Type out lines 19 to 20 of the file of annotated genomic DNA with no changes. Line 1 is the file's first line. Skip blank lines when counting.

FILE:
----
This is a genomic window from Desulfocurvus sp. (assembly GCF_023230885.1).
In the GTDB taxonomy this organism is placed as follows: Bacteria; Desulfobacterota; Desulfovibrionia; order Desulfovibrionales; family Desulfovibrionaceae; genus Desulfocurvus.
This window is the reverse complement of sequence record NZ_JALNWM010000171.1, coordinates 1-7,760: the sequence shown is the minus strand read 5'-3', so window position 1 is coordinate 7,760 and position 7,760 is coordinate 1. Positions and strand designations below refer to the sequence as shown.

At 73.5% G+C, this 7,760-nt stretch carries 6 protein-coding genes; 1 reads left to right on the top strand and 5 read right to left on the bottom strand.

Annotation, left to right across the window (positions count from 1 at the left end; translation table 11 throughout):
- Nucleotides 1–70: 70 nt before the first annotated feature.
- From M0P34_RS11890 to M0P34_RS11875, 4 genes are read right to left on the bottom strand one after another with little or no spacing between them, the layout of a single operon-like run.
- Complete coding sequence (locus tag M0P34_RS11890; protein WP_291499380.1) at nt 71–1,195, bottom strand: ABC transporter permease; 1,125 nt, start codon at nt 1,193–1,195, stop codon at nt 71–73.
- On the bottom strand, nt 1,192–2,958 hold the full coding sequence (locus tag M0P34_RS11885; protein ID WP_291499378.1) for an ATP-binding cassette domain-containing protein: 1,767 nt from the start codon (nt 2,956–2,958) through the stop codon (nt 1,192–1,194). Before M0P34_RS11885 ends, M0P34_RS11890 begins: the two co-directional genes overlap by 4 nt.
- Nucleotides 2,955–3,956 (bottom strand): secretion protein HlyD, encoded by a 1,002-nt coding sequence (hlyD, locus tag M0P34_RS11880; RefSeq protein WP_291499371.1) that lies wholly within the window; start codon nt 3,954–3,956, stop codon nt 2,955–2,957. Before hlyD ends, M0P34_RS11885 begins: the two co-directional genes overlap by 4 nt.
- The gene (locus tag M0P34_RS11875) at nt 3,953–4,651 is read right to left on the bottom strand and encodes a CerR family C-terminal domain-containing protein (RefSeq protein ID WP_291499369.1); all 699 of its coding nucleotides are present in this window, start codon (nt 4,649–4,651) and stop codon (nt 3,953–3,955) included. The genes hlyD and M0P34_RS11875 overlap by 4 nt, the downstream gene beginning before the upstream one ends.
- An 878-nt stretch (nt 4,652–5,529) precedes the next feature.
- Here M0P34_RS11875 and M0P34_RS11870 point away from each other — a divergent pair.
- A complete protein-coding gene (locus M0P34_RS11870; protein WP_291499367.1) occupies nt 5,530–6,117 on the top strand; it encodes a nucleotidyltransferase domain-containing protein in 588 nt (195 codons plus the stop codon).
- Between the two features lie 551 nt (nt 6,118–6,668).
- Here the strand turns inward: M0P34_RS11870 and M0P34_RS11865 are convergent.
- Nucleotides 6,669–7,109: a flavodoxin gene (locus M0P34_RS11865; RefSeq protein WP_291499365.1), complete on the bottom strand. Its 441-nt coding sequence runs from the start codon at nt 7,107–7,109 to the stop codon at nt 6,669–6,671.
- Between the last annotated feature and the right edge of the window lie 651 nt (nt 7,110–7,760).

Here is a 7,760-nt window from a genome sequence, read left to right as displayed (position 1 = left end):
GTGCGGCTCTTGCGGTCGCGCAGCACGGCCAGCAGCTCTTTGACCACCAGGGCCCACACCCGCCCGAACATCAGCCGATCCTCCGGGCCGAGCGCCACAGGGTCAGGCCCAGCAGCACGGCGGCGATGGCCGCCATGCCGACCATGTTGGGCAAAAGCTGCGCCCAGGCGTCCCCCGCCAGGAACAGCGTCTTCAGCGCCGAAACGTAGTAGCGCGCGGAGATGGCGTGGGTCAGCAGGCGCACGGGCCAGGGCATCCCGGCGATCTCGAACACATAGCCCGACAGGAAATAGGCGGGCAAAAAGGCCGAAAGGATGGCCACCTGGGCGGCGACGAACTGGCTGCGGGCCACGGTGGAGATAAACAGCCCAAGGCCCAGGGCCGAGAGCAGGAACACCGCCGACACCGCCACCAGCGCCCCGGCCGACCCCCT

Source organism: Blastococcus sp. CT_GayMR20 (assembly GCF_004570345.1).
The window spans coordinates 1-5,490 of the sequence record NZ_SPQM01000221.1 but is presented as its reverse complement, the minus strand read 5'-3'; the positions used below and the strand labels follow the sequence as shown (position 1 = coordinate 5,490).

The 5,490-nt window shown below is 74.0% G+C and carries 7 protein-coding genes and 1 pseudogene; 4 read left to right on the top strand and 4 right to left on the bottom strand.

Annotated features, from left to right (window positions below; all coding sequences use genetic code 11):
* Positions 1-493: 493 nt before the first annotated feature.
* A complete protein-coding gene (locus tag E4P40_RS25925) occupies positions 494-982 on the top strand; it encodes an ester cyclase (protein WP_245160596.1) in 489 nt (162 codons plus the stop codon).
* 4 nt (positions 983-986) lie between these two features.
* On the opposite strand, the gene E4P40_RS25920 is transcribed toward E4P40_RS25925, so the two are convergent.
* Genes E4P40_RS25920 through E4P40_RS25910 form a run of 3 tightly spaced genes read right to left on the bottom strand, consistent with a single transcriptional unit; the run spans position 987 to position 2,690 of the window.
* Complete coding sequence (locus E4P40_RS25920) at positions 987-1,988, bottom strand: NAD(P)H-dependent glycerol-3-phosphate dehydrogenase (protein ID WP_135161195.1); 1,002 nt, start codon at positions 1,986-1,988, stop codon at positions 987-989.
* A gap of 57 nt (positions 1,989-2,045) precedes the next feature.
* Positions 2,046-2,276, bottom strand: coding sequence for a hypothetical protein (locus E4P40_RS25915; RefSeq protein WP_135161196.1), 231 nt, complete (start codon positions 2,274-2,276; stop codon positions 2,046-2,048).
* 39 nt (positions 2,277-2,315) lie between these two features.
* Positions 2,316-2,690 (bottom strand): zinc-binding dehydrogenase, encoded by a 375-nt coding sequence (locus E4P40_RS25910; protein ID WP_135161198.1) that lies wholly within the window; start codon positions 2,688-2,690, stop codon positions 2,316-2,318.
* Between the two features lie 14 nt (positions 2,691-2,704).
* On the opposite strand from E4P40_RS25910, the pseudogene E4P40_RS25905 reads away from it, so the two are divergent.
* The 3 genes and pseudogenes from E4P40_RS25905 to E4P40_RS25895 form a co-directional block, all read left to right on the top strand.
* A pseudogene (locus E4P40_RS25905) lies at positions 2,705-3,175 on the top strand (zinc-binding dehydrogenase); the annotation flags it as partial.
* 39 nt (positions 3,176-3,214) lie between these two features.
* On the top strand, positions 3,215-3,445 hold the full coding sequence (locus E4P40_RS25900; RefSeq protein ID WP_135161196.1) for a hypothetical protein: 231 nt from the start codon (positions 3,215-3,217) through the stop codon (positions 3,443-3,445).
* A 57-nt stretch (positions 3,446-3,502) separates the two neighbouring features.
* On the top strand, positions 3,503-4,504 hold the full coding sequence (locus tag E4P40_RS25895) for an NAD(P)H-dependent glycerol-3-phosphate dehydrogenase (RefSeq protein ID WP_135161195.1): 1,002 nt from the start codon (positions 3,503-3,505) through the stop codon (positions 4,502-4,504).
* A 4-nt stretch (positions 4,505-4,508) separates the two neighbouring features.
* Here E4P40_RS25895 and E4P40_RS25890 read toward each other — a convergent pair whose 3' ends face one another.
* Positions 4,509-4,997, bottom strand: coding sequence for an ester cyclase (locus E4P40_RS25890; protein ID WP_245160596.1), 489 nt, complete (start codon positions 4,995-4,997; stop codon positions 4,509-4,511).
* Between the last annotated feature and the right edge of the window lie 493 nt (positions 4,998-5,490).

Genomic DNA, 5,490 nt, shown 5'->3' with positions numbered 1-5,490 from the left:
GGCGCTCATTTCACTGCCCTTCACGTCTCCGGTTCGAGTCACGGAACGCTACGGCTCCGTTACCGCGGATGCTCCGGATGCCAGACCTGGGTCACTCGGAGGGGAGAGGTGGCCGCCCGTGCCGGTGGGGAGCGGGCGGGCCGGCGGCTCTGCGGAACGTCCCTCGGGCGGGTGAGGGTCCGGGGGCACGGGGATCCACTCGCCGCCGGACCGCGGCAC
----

Here is a 7,760-nt window from a genome sequence, read left to right as displayed (position 1 = left end):
GTGCGGCTCTTGCGGTCGCGCAGCACGGCCAGCAGCTCTTTGACCACCAGGGCCCACACCCGCCCGAACATCAGCCGATCCTCCGGGCCGAGCGCCACAGGGTCAGGCCCAGCAGCACGGCGGCGATGGCCGCCATGCCGACCATGTTGGGCAAAAGCTGCGCCCAGGCGTCCCCCGCCAGGAACAGCGTCTTCAGCGCCGAAACGTAGTAGCGCGCGGAGATGGCGTGGGTCAGCAGGCGCACGGGCCAGGGCATCCCGGCGATCTCGAACACATAGCCCGACAGGAAATAGGCGGGCAAAAAGGCCGAAAGGATGGCCACCTGGGCGGCGACGAACTGGCTGCGGGCCACGGTGGAGATAAACAGCCCAAGGCCCAGGGCCGAGAGCAGGAACACCGCCGACACCGCCACCAGCGCCCCGGCCGACCCCCT